The last few weeks have been characterized by a steady rise in petrol prices, with no end in sight to what has been a very bad trend for motorists. From Wednesday, fuel prices will rise again, although this time only the wholesale price of diesel will go up, Világgazdaság reports.
Diesel prices will be 15 forints more gross from Wednesday. According to refueling website Holtankoljak, this change is expected to be reflected in retail prices. As a result, the following prices are likely to be at petrol stations from Wednesday: the price of 95-octane petrol will be 628 forints (EUR 1.62) per liter, and diesel 638 forints (EUR 1.64).
Although only a week has passed in August, this is the third time that the price of diesel has risen.
At the end of July, the average price was 598 forints (EUR 1.54), meaning that the price rose by 40 forints (EUR 0.103) in a week. The situation is similar for petrol, where the price per liter was well below 600 forints (EUR 1.55) in July.
Ottó Grád, secretary-general of the Hungarian Mineral Oil Association, told Világgazdaság last week that the price increase will definitely slow down, but the current situation was complicated by the simultaneous emergence of two price drivers.
One is the increase in oil prices and the other is the change in the exchange rate between the forint and the dollar.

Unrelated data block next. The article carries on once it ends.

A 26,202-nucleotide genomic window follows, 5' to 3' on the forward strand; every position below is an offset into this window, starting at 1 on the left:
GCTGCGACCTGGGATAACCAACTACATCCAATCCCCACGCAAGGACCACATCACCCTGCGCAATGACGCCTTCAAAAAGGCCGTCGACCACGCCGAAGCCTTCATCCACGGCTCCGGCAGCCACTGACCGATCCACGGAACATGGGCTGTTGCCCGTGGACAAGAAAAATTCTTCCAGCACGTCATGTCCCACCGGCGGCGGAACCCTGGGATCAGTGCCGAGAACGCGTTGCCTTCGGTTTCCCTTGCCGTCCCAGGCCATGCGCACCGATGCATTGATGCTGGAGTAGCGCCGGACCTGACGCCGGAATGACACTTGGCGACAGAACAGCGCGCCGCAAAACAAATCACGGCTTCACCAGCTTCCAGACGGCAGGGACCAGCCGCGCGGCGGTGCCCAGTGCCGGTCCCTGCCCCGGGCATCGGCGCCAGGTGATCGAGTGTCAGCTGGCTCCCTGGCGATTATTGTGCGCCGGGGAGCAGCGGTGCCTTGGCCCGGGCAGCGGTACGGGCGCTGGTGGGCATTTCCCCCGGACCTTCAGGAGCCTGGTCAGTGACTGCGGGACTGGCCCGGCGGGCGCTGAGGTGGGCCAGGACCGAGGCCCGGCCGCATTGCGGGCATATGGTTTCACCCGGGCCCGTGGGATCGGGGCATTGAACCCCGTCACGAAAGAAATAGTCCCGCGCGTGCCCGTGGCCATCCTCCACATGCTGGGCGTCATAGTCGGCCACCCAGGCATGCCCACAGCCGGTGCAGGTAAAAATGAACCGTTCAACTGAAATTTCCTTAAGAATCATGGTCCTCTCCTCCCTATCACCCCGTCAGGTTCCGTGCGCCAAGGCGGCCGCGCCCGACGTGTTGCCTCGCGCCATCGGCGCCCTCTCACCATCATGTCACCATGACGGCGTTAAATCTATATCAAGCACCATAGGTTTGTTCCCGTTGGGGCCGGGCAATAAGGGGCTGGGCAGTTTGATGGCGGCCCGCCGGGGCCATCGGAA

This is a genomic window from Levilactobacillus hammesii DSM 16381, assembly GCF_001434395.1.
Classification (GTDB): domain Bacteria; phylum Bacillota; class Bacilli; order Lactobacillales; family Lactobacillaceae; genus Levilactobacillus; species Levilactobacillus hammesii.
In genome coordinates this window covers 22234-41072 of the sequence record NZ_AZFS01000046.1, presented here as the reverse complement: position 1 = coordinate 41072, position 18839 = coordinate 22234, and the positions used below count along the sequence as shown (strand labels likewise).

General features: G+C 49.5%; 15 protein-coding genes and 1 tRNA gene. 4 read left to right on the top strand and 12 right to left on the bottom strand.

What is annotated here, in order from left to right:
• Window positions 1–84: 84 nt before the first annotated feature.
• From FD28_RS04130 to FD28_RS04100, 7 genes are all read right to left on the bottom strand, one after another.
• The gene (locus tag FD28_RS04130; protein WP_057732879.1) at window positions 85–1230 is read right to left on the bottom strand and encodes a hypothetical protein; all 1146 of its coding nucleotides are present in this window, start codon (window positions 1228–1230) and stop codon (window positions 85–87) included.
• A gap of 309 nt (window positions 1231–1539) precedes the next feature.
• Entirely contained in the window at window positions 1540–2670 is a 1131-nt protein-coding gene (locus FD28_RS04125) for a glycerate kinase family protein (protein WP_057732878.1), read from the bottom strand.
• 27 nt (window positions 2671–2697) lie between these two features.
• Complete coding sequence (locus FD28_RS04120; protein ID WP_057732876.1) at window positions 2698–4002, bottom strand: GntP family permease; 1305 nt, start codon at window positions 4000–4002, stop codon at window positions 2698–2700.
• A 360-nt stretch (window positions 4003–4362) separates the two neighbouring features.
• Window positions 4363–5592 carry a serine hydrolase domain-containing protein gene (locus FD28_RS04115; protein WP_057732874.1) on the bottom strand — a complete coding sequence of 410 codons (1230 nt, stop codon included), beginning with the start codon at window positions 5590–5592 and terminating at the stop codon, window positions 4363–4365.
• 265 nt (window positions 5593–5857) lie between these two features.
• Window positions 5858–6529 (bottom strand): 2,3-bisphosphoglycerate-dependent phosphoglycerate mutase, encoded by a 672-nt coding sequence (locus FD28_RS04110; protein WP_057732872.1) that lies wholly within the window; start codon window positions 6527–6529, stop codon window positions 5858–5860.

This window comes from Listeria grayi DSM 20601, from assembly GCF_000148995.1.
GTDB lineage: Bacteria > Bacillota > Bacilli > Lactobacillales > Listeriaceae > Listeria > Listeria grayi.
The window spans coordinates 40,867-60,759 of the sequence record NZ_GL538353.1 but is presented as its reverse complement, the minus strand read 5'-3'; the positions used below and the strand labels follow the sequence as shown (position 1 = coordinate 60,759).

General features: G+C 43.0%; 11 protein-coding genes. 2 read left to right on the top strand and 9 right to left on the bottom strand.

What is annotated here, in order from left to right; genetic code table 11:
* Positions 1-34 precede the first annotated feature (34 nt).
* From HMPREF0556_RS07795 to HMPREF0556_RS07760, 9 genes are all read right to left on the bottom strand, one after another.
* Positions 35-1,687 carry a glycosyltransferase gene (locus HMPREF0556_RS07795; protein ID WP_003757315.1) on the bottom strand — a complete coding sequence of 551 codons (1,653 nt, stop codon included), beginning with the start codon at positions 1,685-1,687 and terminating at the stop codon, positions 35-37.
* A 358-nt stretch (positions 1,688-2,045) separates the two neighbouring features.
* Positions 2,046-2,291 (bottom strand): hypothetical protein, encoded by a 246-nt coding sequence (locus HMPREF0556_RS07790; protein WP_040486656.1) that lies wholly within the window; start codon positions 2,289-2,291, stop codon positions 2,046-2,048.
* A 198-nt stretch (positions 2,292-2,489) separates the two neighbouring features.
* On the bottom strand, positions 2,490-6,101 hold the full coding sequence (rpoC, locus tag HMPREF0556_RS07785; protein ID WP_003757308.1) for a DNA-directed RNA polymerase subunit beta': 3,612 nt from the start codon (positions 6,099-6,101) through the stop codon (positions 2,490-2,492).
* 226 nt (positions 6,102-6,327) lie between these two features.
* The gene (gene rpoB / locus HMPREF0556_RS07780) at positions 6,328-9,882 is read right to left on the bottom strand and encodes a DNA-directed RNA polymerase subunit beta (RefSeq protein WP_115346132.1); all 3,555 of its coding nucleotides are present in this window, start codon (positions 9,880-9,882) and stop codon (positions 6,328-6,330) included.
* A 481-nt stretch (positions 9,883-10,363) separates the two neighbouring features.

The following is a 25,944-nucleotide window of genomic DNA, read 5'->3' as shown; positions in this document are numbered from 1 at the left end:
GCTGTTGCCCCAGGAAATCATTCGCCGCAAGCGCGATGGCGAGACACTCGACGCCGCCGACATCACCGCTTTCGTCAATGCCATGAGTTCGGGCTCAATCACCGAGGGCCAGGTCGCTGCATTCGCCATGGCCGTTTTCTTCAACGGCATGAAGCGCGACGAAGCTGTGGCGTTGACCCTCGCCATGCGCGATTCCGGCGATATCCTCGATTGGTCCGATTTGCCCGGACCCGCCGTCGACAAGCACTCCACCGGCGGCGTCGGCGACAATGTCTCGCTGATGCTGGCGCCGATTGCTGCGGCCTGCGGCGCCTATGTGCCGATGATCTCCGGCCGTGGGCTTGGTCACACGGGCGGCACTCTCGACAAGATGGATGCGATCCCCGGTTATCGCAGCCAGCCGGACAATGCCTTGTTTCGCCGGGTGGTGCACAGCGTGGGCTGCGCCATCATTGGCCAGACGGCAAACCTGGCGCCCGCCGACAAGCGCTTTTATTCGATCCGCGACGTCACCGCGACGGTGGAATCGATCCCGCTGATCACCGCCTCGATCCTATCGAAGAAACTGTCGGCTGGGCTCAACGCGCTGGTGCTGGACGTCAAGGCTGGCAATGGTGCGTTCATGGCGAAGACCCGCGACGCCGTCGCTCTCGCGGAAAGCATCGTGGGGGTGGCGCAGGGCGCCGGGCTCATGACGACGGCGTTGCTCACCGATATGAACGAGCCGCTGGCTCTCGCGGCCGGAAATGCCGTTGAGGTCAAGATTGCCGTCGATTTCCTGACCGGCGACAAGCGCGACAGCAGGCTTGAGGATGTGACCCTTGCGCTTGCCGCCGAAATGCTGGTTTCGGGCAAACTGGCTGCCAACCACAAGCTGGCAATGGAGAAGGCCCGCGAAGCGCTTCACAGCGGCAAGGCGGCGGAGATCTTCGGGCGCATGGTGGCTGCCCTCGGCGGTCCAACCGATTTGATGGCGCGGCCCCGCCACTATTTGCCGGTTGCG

The Brent oil price has moved out of the $70-80 range where it has been relatively stable for several months, due to the announced production cuts and rising Chinese demand. The resulting market imbalance pushed the price of a barrel of Brent up to $85.
The biggest concern, however, according to Grád, was that the dollar strengthened by almost 10 percent against the forint on top of a six to eight percent rise in oil prices. Together, the two effects inevitably led to a significant fuel price hike. At the same time, the expert hopes that the forint will not weaken further and that Brent will remain at its $85 level, thus a new equilibrium could emerge at a higher price level. In the coming weeks, he sees the risk mainly in the forint, where there could be greater instability.
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